GSA Annual Meeting in Seattle, Washington, USA - 2017

Paper No. 130-11
Presentation Time: 4:15 PM


GOODWIN, Mark B.1, NIRODY, Jasmine A.2, HUYNH, Tony1, PARKINSON, Dilworth Y.3 and EVANS, David C.4, (1)Museum of Paleontology, University of California, 1101 Valley Life Sciences Bldg., Berkeley, CA 94720, (2)University of California, Berkeley, CA 94720, (3)Lawrence Berkeley National Laboratory, University of California, Berkeley, CA 94720, (4)Ecology and Evolutionary Biology, University of Toronto, 25 Willcocks Street., Toronto, ON M5S 3B2, Canada,

The frontoparietal dome in pachycephalosaurs, or “dome-headed” dinosaurs, expands dramatically from a flat-headed to a domed-morph during ontogeny. This expansion results in the formation of zonal bone tissue characterized by differences in relative vascularity or void space, variable osteohistology, and a micron to sub-micron neurovascular network. Previous studies demonstrated that void space identified in CT scans is a suitable proxy for relative vascularity. A decrease in relative vascularity correlates with the development of the dome during ontogeny. We use a novel script written in MATLAB adapted from an algorithm for human cortical bone imaging to quantify relative vascularity in a cranial growth series of Stegoceras validum. Precise volume renderings of dome growth, suture morphology, and relative vascularity are obtained using high resolution CT and synchrotron micro-CT scans. Morphological landmarks enable a precise slice-by-slice comparison between skulls.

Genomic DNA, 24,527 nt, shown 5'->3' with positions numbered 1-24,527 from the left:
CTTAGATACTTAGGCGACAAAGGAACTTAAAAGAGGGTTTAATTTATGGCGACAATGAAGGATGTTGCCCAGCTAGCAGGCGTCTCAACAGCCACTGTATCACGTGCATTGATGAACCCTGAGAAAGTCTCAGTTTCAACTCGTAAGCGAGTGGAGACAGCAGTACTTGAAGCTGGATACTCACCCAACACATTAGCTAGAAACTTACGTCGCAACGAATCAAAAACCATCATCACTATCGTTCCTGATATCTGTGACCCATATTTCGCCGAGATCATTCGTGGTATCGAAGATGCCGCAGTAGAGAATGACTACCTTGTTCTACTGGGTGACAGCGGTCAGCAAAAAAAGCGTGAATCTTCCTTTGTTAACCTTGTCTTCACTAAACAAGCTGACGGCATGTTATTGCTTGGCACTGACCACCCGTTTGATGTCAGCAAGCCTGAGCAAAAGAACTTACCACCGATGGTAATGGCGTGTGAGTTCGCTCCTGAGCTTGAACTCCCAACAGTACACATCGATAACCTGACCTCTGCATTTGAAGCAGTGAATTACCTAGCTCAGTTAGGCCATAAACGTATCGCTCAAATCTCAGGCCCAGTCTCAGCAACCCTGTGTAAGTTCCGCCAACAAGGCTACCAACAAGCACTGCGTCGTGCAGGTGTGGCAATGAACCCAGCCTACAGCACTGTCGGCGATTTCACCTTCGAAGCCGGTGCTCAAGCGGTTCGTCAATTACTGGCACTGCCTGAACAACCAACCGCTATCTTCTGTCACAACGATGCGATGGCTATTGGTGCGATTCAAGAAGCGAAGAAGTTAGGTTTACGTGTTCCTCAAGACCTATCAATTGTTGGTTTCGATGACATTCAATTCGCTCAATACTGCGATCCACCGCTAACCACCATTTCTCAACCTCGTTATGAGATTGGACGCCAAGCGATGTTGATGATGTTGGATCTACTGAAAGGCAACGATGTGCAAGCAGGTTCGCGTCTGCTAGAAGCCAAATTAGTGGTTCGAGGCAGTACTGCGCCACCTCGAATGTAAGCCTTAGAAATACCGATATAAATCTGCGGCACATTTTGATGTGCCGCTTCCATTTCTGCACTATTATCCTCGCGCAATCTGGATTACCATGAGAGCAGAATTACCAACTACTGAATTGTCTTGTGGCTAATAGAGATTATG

Dome growth proceeds anteroposteriorly in Stegoceras validum; the frontals inflate first, followed by the parietal. MATLAB analysis of the CT scans indicates relative vascularity decreases in a growth series (n=5) of S. validum from 14.9% in a “flat-headed” juvenile (AMNH 5450) to 2.6% in an adult ontogimorph (UCMP 130051). We confirm the presence of three osteohistological zones within the frontoparietal dome. The percent vascularity plotted against the CT slice number(s) shows a clear distinction between these zones in subadults. Conversely, other specimens have poorly defined zonal boundaries with more consistent vascularity. Lines of arrested growth appear to preserve the silhouette of pre- and post-expansion of the frontals and parietal into a dome. Cranial suture morphology and the degree of suture obliteration are highly variable ontogenetically and not a reliable indicator of skeletal age in S. validum.

This new method provides an accurate assessment of relative vascularity in bone tissue. Landmark standardization allows the analysis and comparison of multiple specimens simultaneously. Preliminary visualization of cranial sutures and vascular network architecture using computed tomography shows even more promise for modeling growth dynamics in these dinosaurs and in other fossil vertebrates.